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Movie Review

A Spirited, Unpredictable Search of 'The Personals'


A number of films have suggested that Taipei is an especially lonely city in which it is difficult for people to connect and develop relationships. In his unpredictable and remarkably accomplished "The Personals," director Chen Kuo-fu adds a refreshingly wry humor to this view and then deftly throws in some wrenching moments and an ultimately astounding final twist. The result is one of the liveliest and most accessible films yet from Taiwan, which along with Korea has been responsible for much of the freshest and most challenging films from Asia over the past decade or so.

In a singularly demanding role, Rene Liu, best known for Sylvia Chang's "Siao Yu," beautifully plays a 30ish ophthalmologist, Du Jiazhen, a trim, attractive woman who has become so dissatisfied with her life that she quits her hospital job to focus on getting married. She bravely takes out an ad in a personals column stating forthrightly that she is seeking a suitable husband.

The response is swift, resulting in approximately 100 phone calls, and the bulk of the film consists of her meeting the respondents in an elegant teahouse. Not surprisingly, she attracts a plethora of unsuitable types but develops a certain degree of resilient good humor in dealing with them. Most of the men are ordinary-looking guys mainly in their 30s and 40s--and mainly looking only for sex.

She attracts a shoe fetishist with a suitcase of shoes he insists she try on right then and there; a personal protection-device salesman who gives her his sales pitch for his Mace-like sprays and stun guns; a homely guy who extols the joys of porn videos; an elderly man, accompanied by his son, in search of a replacement for the wife who has left him and probably will never return; and a real-life noted Hong Kong-Taiwan actor, Niu Chang-tse, playing himself and stringing her along as a seedy bohemian painter. In the early portion of the film, the most presentable and poised man turns out to be a pimp eager to recruit the doctor for his stable. A lesbian in male attire makes a cool pitch too.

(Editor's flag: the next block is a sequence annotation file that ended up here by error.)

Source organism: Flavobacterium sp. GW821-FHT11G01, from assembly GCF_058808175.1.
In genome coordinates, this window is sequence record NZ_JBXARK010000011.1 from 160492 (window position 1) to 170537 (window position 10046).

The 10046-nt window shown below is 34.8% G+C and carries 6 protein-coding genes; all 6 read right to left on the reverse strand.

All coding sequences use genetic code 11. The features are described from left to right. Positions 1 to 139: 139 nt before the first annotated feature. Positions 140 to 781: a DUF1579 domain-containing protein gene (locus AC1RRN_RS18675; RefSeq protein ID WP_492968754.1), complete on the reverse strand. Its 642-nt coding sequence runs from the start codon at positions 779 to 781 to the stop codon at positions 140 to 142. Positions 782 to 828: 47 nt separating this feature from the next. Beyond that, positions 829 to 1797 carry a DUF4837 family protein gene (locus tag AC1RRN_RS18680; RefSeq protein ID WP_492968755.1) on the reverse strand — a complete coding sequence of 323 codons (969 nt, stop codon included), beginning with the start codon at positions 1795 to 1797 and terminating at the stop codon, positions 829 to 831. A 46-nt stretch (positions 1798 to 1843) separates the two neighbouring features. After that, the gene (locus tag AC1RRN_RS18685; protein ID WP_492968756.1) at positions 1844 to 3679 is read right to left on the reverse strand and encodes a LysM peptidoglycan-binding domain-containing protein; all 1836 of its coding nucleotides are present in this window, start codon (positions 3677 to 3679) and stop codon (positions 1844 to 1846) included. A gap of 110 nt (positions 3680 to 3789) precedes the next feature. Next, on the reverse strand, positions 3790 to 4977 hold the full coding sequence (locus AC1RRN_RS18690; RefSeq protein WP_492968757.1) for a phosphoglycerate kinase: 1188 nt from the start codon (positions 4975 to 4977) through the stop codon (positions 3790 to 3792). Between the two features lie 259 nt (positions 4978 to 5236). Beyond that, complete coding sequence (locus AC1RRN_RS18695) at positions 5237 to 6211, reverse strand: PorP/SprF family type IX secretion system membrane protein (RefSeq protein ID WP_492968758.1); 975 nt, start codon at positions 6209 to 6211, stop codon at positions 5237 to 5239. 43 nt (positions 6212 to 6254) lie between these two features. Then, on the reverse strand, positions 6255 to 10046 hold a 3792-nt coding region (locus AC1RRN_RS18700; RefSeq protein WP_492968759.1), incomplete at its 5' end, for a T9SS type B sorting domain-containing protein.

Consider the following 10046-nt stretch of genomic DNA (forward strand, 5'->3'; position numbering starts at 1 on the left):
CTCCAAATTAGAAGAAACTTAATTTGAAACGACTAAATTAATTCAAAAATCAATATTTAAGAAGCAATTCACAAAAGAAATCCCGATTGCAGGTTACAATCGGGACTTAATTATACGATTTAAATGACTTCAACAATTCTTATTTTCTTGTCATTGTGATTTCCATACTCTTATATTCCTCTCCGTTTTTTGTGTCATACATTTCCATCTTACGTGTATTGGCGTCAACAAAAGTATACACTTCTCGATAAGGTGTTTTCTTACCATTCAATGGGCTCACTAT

Of course there are the pathetic types. A middle-age woman arrives with her handsome young autistic son in the desperate hope that Jiazhen might somehow be the person to break through to him. Most haunting is a lonely 45-year-old grade-school teacher (Chin Shih-chieh, one of the film's co-writers) who has put off getting married for 20 years and before our eyes realizes that he's waited too long.

Each meeting is a test of Jiazhen's spirit as well as her sense of humor. She discovers rapidly that she must develop a detached attitude of polite self-defense, taking a firm stance against assaults on her dignity, extending a compassionate but noncommittal concern when it's called for. Stylish and easy-flowing, "The Personals" never becomes monotonous: first, because each meeting is so acutely observed and so fully sketched; second, because at just the right moments Chen unobtrusively starts adding other elements such as Jiazhen's meetings with one of her former professors, a calm, wise, hippielike Buddha of a man who gives her a tough-minded perspective expressed with a kind concern.

In her worst moments, however, Jiazhen pours her heart out on the phone, her anguished words clearly directed at a married former lover from whom she is struggling to free herself emotionally. Her messages, however, are invariably received by his answering machine--and never returned.

In retrospect it's clear that all along Chen, a noted former film critic, has been heading into an entirely unexpected direction that culminates in shattering irony. Yet Chen adds a brief, tantalizing coda that holds out a sliver of hope.

* Unrated. Times guidelines: Language, adult themes and situations.

'The Personals'

Rene Liu: Du Jiazhen

Chin Shih-chieh: Yu Wen, the schoolteacher

Chen Chao-jung: Chow, the ex-con

Niu Chang-tse: As himself

A First Run Features release of a Zoom Hunt International production. Director Chen Kuo-fu. Producer Hsu Li-kong. Screenplay by Chen Kuo-fu, Chin Shih-chieh, from a story by Chen Yu-hui. Cinematographer Ho Nan-hong. Editor Chang Dar-lung. Music Steve Liu Sze-wei. Production designer Wang Yi-bai. In Mandarin, with English subtitles. Running time: 1 hour, 44 minutes.

Exclusively at the Music Hall, 9036 Wilshire Blvd., Beverly Hills, (310) 274-6869.

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